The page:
Lawmakers in Florida are looking to create new restrictions on policyholders who submit property insurance claims.
A bill, known as SB 408, contains more than 20 provisions that could enable insurers to raise premiums for homeowners in residences close to the coast as well as inhibit damage claims in an effort to combat fraud. The bill is similar to one proposed a year ago by then Governor Charlie Crist, which was vetoed.
State law allows for a discount on insurance if a homeowner were to fortify their property and meet the state’s standards for being “storm proof.” SB 408 would allow insurers to raise premiums on homes if they can prove they are losing money from such fortifications. The bill would also ease restrictions placed on insurers in how much they can spend on advertising and commissions for agents.
A key issue to be addressed by the bill is rising costs associated with sinkholes. Supporters suggest that sinkholes are responsible for passively raising coverage rates, but the concern is that most claims appear to be frivolous. A large number of claims, primarily in the Tampa area, are in regards to small cracks in driveways and do not constitute being filed as damage associated with a sinkhole.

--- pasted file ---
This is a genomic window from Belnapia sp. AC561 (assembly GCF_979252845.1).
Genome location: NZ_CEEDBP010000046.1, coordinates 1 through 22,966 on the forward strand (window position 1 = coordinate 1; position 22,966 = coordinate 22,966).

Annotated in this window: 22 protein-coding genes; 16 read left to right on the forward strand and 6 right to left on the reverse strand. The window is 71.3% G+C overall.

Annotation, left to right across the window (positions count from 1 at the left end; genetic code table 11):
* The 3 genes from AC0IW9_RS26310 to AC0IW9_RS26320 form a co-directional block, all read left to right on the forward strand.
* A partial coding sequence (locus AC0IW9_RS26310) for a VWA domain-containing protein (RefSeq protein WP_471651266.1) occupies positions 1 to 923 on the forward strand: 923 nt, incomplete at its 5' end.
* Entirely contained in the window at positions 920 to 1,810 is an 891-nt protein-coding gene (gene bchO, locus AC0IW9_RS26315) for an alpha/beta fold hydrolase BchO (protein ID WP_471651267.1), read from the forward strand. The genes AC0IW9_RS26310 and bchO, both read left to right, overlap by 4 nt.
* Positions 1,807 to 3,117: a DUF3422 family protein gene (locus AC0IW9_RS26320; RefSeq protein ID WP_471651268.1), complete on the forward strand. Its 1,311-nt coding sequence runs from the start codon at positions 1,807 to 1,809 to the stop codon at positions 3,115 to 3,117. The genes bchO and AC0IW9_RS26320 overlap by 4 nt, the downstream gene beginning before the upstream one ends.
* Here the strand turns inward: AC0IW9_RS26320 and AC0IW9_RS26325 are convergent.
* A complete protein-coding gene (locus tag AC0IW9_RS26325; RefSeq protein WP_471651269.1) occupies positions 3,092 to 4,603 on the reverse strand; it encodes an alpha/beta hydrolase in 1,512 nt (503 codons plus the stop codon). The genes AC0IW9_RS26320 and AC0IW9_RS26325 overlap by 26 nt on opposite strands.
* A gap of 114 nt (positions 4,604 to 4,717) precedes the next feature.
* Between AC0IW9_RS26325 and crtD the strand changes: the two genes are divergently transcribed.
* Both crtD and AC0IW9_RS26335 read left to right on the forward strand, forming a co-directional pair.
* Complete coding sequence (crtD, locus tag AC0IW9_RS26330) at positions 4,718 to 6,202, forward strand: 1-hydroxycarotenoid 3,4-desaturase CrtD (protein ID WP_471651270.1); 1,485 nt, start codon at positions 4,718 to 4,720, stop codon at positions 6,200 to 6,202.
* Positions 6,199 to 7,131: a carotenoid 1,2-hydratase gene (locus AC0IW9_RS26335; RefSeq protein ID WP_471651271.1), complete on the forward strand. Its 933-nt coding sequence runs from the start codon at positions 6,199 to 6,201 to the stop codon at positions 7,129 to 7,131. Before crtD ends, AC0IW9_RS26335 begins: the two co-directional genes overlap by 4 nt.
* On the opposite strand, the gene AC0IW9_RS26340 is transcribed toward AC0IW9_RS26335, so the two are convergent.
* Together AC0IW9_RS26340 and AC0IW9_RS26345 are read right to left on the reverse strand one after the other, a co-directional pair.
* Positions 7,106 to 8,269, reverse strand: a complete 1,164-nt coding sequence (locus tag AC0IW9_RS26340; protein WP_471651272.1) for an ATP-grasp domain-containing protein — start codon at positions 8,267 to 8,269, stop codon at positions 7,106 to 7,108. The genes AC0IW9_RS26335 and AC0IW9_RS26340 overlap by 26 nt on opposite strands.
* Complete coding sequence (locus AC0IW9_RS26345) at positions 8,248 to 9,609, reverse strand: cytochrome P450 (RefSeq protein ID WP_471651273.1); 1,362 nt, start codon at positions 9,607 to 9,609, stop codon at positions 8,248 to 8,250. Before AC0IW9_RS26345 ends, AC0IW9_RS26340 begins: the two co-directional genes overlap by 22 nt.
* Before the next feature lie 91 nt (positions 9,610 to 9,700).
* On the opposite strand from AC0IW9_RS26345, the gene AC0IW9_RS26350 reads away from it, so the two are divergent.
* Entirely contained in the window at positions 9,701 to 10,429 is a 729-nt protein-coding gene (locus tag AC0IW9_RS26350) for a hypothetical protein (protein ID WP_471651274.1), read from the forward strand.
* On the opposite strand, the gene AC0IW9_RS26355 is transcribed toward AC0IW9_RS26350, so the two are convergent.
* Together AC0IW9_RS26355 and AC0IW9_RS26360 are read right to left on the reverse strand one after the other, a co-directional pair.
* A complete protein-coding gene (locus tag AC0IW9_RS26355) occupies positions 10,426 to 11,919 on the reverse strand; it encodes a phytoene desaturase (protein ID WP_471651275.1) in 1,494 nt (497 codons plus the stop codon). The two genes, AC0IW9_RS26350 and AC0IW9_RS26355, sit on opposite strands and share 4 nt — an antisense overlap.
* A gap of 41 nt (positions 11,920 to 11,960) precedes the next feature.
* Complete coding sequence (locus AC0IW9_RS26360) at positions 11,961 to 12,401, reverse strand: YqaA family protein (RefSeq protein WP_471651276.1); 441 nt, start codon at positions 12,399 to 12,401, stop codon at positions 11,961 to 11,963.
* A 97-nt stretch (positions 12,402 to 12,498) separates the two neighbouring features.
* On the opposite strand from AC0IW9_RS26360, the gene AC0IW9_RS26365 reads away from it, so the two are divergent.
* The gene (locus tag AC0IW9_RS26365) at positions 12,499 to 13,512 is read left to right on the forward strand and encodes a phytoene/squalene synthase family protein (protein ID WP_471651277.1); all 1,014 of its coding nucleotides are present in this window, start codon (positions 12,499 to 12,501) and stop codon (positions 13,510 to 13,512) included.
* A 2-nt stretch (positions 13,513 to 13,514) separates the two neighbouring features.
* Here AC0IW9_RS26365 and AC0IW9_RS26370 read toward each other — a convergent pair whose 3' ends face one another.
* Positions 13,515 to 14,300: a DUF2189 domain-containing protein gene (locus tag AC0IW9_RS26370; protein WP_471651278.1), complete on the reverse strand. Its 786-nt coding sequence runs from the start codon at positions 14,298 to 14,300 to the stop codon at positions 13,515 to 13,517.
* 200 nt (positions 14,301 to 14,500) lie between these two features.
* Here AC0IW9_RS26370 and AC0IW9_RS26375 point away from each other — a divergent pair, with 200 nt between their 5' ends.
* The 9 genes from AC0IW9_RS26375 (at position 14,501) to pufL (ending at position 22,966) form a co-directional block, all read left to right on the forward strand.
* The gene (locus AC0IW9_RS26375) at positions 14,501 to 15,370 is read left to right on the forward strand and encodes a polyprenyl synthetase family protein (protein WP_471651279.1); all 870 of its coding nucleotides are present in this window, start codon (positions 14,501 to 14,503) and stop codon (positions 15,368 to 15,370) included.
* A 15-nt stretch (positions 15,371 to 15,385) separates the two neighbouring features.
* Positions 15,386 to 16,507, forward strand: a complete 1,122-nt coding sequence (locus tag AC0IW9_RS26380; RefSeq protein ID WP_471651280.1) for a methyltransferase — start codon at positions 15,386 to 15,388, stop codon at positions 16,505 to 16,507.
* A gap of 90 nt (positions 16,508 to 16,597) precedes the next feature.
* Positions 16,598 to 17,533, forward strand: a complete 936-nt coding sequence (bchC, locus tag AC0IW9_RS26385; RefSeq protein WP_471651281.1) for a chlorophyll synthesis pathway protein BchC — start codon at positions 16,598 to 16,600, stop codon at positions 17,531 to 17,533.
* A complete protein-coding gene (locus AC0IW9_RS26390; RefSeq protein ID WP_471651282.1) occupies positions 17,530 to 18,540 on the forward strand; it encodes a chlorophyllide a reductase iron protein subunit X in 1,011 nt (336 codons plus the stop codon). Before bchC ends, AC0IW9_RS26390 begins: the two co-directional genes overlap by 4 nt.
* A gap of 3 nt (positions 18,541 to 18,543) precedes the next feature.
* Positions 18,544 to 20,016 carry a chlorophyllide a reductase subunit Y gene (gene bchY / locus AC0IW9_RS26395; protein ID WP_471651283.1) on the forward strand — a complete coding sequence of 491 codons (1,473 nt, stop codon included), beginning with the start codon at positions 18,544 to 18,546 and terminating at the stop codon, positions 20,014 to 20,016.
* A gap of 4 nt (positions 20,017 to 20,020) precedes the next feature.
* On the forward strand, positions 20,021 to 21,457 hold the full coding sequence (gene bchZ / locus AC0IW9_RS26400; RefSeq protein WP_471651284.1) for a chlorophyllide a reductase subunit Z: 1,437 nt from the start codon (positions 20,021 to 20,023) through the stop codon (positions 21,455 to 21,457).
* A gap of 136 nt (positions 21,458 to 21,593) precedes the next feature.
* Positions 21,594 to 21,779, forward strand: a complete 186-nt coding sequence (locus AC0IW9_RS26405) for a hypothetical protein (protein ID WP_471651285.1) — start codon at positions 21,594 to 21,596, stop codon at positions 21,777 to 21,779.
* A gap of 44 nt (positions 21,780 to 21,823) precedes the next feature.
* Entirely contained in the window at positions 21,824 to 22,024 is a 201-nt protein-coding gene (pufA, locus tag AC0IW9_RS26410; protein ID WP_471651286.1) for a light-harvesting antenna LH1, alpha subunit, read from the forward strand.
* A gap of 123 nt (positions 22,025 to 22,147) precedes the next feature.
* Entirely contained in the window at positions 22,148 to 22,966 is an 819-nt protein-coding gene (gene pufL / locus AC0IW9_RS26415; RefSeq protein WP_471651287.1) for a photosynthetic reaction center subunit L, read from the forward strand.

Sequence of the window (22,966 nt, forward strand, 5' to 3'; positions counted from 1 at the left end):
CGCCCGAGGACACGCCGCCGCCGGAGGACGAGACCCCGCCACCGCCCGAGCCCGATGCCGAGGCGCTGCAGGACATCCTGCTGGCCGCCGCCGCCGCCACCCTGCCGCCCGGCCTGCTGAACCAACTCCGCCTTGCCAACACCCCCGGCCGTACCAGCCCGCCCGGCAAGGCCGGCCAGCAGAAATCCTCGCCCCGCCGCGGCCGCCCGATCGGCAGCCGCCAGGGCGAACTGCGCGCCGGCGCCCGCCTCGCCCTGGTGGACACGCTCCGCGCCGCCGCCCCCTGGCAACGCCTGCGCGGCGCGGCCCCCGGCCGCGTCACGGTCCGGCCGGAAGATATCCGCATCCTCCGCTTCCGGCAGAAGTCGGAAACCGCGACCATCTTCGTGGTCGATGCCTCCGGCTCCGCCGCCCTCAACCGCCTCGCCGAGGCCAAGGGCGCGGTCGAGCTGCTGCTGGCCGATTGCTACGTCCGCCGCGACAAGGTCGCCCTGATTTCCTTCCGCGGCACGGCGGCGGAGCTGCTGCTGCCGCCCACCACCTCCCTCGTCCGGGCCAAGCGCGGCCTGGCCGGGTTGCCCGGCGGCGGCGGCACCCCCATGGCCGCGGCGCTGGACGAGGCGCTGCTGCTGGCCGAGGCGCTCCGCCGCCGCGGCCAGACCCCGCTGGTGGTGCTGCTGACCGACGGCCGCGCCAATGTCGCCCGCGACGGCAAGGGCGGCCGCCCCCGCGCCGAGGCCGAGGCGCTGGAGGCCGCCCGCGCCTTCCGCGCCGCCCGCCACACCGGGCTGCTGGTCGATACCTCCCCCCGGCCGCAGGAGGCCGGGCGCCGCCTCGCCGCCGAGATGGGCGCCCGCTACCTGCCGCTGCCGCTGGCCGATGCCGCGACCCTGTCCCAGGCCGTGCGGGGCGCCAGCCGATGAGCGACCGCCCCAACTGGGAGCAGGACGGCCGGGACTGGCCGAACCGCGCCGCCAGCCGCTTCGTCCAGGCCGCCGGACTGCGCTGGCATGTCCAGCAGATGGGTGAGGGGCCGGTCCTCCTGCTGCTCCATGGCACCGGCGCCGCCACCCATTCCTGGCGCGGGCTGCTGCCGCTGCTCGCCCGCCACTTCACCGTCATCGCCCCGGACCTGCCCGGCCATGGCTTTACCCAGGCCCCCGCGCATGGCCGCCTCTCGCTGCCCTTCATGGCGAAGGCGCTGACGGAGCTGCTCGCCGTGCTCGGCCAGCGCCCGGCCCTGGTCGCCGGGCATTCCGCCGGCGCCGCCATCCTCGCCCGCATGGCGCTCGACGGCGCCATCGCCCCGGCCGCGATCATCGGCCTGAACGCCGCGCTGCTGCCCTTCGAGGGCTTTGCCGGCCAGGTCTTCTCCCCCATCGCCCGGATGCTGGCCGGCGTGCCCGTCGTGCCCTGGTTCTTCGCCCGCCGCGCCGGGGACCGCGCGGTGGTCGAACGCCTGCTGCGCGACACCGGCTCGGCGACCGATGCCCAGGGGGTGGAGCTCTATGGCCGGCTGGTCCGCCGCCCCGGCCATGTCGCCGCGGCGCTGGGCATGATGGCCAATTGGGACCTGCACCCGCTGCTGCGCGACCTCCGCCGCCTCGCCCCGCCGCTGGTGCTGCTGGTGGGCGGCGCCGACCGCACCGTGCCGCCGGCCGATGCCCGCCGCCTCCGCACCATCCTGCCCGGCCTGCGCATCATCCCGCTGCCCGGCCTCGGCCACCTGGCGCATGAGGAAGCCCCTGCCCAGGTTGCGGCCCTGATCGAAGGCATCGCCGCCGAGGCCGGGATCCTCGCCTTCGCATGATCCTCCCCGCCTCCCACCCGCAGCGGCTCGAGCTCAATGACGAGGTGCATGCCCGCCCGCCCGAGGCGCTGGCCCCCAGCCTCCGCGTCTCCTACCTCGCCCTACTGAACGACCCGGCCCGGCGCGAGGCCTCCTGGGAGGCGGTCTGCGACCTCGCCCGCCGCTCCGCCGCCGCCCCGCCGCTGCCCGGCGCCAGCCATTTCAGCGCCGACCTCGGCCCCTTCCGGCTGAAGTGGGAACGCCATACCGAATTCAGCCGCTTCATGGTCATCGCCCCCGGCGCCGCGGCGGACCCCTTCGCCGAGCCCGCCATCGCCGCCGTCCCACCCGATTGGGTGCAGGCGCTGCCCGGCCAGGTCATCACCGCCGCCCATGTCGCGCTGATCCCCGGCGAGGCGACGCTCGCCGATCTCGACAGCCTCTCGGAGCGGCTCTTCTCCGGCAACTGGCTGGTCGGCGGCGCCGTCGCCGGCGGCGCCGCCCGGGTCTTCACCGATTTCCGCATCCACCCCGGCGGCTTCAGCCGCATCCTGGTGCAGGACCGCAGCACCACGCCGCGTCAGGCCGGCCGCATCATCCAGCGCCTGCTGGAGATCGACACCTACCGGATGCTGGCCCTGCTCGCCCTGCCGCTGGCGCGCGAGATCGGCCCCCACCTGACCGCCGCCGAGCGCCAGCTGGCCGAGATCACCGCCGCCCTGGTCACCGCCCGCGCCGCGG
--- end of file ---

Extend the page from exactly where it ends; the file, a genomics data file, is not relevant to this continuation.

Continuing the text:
Two provisions in the bill have drawn the ire of opposing legislators. One being, insurers could opt out of offering coverage for sinkholes, and another that would require policyholders to pay for the testing of sinkholes. The fee for testing could add up to as much as $10,000.
There is concern that homeowners simply cannot afford to pay for such a test and will be unable to obtain coverage at all. Senator Eleanor Sobel says that this could negatively affect those with legitimate claims, leaving them stranded with damages they cannot fix.
Ruling on the bill was postponed Tuesday to allow for more consideration on its provisions.